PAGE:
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AFS replacers can cut salt by up to 50 percent

15-Feb-2008

Advanced Food Systems (AFS) has said it has developed a way of reducing sodium in food products by as much as 50 percent without affecting the flavor.

The firm said yesterday that the reduction by half can be reached by its new line of salt replacers and salt substitutes.

 

 

 

There has been mounting pressure on the industry to cut salt from foods as the science stacks up linking too much of the mineral to numerous health conditions.

 

 

Low

 

 

AFS has said its replacement system can lower salt without sacrificing taste.

 

 

 

Salt replacers contain some salt, while salt substitutes do not, the firm explained.

 

 

 

"By simply replacing salt with these ingredients in existing formulations, sodium can be significantly reduced in a wide range of products such as snacks, sauces, gravies, dressings, spices and seasonings," a spokesperson said.

 

 

 

AFS Salt Replacer T#16 and AFS Sea Salt Replacer T#2 are made with natural flavors and are allergen free.

 

 

 

They are also designed to minimize the bitterness which is common to many salt replacers. For labeling purposes, Sea Salt Replacer T#2 is made with a small amount of sea salt but contains 50 percent less sodium, AFS said.

 

 

 

The firm has also developed a salt substitute - NTF-25 - which can replace as much as half of the salt, and is suitable for a variety of foods.

 

 

 

Health

 

 

A report published in the journal The Lancet, released in December, said reducing salt intake around the world by 15 percent could prevent almost nine million deaths between 2006 and 2015.

 

 

 

Numerous scientists are convinced that high salt intake is responsible for increasing blood pressure, a major risk factor for cardiovascular disease (CVD) - a disease that causes almost 50 per cent of deaths in Europe.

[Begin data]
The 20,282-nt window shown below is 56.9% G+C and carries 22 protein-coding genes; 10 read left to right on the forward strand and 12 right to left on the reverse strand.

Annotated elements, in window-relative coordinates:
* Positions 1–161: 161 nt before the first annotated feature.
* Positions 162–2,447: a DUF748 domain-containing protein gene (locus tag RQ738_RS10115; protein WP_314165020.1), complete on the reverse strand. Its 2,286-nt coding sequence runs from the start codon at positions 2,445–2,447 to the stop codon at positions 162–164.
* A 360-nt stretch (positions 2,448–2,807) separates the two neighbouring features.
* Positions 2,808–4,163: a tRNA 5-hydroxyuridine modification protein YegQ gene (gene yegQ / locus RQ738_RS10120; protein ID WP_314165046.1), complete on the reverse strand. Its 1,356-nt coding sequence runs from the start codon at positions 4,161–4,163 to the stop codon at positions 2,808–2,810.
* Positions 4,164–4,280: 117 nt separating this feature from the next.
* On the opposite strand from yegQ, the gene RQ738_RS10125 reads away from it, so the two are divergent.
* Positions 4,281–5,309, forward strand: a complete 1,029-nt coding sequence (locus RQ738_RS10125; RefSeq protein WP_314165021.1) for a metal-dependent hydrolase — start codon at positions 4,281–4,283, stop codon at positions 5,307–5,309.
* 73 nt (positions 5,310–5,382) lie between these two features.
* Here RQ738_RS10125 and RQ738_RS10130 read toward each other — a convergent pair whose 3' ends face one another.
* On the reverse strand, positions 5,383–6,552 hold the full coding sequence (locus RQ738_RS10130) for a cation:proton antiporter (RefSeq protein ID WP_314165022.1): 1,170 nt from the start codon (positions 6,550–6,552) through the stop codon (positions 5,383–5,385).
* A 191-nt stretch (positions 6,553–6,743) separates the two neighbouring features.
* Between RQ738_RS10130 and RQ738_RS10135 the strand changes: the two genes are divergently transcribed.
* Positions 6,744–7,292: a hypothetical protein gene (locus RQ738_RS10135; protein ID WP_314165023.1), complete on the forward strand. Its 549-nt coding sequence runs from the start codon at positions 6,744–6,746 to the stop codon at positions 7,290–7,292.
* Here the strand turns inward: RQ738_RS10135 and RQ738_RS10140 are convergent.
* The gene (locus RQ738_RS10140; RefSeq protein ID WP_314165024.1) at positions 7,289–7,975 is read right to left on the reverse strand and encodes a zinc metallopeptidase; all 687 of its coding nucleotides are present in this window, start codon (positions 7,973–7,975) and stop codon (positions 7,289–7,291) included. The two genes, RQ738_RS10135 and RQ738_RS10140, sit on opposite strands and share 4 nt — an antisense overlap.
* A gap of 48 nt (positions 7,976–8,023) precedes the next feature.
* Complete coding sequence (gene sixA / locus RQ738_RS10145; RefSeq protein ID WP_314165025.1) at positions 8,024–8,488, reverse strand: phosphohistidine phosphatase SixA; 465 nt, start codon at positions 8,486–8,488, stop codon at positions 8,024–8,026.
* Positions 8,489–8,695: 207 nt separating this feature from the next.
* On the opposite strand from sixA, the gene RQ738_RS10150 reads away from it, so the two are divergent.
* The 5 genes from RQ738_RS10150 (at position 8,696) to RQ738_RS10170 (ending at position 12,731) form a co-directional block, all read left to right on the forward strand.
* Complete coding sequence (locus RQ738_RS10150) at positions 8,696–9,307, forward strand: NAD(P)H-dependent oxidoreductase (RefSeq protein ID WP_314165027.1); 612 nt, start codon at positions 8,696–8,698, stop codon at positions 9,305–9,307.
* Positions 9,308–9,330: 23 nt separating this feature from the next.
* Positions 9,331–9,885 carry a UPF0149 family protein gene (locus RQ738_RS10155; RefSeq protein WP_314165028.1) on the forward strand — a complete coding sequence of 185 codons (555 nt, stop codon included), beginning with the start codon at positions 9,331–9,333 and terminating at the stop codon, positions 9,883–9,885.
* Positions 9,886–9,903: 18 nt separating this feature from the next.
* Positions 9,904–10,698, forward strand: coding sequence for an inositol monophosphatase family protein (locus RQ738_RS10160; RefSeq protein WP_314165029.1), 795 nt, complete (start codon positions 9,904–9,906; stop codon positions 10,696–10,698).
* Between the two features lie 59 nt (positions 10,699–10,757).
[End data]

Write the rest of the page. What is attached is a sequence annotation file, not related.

Yet salt reduction remains a major challenge, not only in terms of taste but also formulation, as salt is a vitally important compound in food manufacturing.

 

 

 

One of the problems associated with cutting salt is that it may affect the taste of the finished food product.

 

 

 

Salt reduction is a major target of food manufacturers since salt intake in excess of 5g a day (the WHO recommended maximum) has been linked to an increased risk of hypertension and other cardiovascular diseases.

 

 

 

Salt remains a vitally important compound in food manufacturing, in terms of taste and preservation. In processed meat products, for example, salt is involved in activating proteins to increase water-binding activity, improves the binding and textural properties of proteins, helps with the formation of stable batters with fat, and also extends shelf-life with its anti-microbacterial effects.

 

 

 

Other companies have been looking to develop salt replacers, including Mastertaste and PepsiCo

 

 

 

Salt is also a vital nutrient and is necessary for the body to function, but campaigners for salt reduction, like the Consensus Action on Salt and Health (CASH) consider the average daily salt consumption in the western world, between 10 and 12g, far too high.

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